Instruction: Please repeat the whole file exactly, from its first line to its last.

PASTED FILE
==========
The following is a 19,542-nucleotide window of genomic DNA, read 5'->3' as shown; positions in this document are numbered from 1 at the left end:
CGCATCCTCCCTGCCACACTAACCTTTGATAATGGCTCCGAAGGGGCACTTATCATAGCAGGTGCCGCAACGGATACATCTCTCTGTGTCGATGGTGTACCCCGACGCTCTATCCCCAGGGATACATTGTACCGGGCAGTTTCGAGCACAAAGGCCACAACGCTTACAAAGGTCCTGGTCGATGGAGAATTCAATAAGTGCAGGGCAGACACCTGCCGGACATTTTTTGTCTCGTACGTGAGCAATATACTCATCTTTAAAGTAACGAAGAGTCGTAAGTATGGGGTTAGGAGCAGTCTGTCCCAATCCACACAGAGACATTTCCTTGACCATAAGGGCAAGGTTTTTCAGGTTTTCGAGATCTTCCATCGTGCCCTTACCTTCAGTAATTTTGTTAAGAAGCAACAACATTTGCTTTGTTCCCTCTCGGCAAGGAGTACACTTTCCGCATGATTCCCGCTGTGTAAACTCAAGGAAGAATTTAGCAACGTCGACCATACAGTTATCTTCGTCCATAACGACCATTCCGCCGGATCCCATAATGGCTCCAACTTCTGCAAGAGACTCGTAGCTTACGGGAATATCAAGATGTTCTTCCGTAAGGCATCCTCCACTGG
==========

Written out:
The following is a 19,542-nucleotide window of genomic DNA, read 5'->3' as shown; positions in this document are numbered from 1 at the left end:
CGCATCCTCCCTGCCACACTAACCTTTGATAATGGCTCCGAAGGGGCACTTATCATAGCAGGTGCCGCAACGGATACATCTCTCTGTGTCGATGGTGTACCCCGACGCTCTATCCCCAGGGATACATTGTACCGGGCAGTTTCGAGCACAAAGGCCACAACGCTTACAAAGGTCCTGGTCGATGGAGAATTCAATAAGTGCAGGGCAGACACCTGCCGGACATTTTTTGTCTCGTACGTGAGCAATATACTCATCTTTAAAGTAACGAAGAGTCGTAAGTATGGGGTTAGGAGCAGTCTGTCCCAATCCACACAGAGACATTTCCTTGACCATAAGGGCAAGGTTTTTCAGGTTTTCGAGATCTTCCATCGTGCCCTTACCTTCAGTAATTTTGTTAAGAAGCAACAACATTTGCTTTGTTCCCTCTCGGCAAGGAGTACACTTTCCGCATGATTCCCGCTGTGTAAACTCAAGGAAGAATTTAGCAACGTCGACCATACAGTTATCTTCGTCCATAACGACCATTCCGCCGGATCCCATAATGGCTCCAACTTCTGCAAGAGACTCGTAGCTTACGGGAATATCAAGATGTTCTTCCGTAAGGCATCCTCCACTGG